Women in Treasury

Women in Treasury: sharing individual stories

Published: Dec 2019


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On 12th November, Treasury Today and State Street Global Advisors returned to Singapore for the final instalment of the 2019 Women in Treasury roundtables. Guests heard the results of the newly published Women in Treasury Global Study 2019, as well as hearing insights from expert speakers and sharing their own experiences and thoughts on diversity and inclusion.



Women in Treasury Singapore Roundtable 2019

On 12th November, the Women in Treasury initiative came to Singapore’s stylish Fullerton Bay Hotel for an afternoon of shared insights and lively discussion around the topic of diversity and inclusion.

The event began with a welcome from David Fletcher, Head of APAC Cash Sales, Global Cash Business at State Street Global Advisors. David explained that Treasury Today’s Women in Treasury initiative is “closely aligned with what we do at State Street Global Advisors, and what we believe in terms of pushing the agenda for inclusion and diversity in the workplace.”

Next up was Sophie Jackson, Joint Publisher & Head of Strategic Content at the Treasury Today Group, with an explanation of the Women in Treasury initiative and the forums and discussions this has included over the last seven years. “The longer I spend studying the statistics that we’re seeing, the more I realise it’s individual stories that shape the conversation,” Sophie commented.

Introductions were followed by an intimate discussion with two inspirational speakers: Sarika Joshi, Director of Corporate Finance at ZALORA Group and Latifah Mohamed Yusof, Group Treasurer at Astro Malaysia Holdings Berhad.

Noting that “change has been the constant” during her career, Sarika described the different roles she has held and the experiences she has gained at companies including Nokia and Dell, before moving into her current role at ZALORA last year. Latifah spoke powerfully about her experiences of being considered a minority in both Singapore and Malaysia, adding that with Astro currently working to promote inclusion within the organisation, she consciously aims for diversity when hiring new staff.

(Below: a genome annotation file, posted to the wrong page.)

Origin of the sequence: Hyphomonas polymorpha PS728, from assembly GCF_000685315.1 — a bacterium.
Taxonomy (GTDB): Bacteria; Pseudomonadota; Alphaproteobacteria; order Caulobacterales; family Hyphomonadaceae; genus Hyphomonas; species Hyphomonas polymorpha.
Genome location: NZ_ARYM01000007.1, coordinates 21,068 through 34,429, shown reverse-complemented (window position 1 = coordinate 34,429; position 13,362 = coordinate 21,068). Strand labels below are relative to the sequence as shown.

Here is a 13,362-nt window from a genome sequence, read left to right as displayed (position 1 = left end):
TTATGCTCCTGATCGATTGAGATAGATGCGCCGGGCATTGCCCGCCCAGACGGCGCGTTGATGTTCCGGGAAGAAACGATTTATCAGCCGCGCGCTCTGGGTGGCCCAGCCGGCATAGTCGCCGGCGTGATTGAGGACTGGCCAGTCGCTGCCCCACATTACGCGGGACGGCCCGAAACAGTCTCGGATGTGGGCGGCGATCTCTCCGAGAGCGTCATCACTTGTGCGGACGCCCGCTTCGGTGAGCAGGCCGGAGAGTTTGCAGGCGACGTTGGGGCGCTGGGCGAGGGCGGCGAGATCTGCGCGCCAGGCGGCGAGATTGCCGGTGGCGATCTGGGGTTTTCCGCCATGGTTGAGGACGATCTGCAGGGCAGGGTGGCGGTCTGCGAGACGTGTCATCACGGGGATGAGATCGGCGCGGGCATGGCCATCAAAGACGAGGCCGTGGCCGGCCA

The experts turned to the issue of ‘burnout’ and how to know when it’s time to take a step back. Sarika spoke about her experience of taking time out from her career to focus on some of the other things she wanted to achieve. After spending time travelling and developing her interests in filmmaking and photography, she realised that she missed her working life – and she has subsequently been able to integrate her other interests alongside her working life. Latifah, meanwhile, described her experience of working around the clock in a fast-paced environment, adding “I wished I could take a break, but I never did.”

The discussion also focused on the future of the workplace and the role that technology can play in addressing pain points, now and in the future. Sarika commented that treasury “used to be very siloed, but is now really part of the business.” She added that consumer-facing companies are focusing closely on how to harness big data in order to come up with better solutions.

After a coffee break, Sophie presented the findings of the newly published Treasury Today Women in Treasury Study 2019 – the seventh so far. She invited attendees to share their thoughts on some of the topics discussed in the study, from the importance of diversity and inclusion to the controversial topic of board quotas.

One female treasurer spoke positively about the diversity of the workplace in Singapore and the support that working mothers typically receive from employers. “There’s never been a better time than now to be a woman in the workforce,” she commented.

Another area of focus was the importance of mentoring for female treasury professionals. Earlier in the discussion Latifah, who was Highly Commended Woman of the Year at this year’s Adam Smith Awards Asia, dedicated this success to her mentors. “Without them, I don’t think I would be where I am today,” she said.

Noting that 70% of respondents to the 2019 study felt that mentoring, sponsorship or coaching was important for a successful career, Sophie invited participants to share their experiences of mentoring in the workplace. This sparked some interesting discussions around the pros and cons of formal and informal arrangements, as well as attendees’ experiences of reverse mentoring, whereby leaders are mentored by junior colleagues. Attendees also shared their thoughts on topics such as flexible working, parental leave and the importance of diversity within multinational organisations that connect to customers around the world.

Closing the event, David thanked attendees for participating, noting how valuable it had been to hear about individuals’ experiences and thoughts on the topic of diversity and inclusion within an informal setting.

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